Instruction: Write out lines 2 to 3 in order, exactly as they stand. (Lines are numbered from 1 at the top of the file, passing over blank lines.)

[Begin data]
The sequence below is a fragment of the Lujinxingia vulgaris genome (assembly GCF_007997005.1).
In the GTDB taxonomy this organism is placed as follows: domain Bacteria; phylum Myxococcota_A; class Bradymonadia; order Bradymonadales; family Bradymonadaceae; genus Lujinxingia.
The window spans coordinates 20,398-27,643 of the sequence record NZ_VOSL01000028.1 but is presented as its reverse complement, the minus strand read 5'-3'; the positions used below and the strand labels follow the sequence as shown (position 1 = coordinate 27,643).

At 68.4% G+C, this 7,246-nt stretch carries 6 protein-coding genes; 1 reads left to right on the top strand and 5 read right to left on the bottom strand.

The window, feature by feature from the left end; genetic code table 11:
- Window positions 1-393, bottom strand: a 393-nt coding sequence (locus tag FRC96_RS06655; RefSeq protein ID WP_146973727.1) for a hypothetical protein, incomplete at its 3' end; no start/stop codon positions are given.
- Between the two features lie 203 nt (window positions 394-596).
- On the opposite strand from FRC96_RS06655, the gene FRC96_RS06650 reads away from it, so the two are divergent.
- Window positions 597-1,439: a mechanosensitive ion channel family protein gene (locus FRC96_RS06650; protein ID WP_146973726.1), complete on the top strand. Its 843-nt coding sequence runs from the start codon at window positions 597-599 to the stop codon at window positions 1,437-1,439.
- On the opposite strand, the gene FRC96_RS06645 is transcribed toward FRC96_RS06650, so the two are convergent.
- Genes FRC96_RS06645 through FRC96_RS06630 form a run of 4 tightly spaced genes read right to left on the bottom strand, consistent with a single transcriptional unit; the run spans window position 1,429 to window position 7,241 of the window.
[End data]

In the GTDB taxonomy this organism is placed as follows: domain Bacteria; phylum Myxococcota_A; class Bradymonadia; order Bradymonadales; family Bradymonadaceae; genus Lujinxingia.
The window spans coordinates 20,398-27,643 of the sequence record NZ_VOSL01000028.1 but is presented as its reverse complement, the minus strand read 5'-3'; the positions used below and the strand labels follow the sequence as shown (position 1 = coordinate 27,643).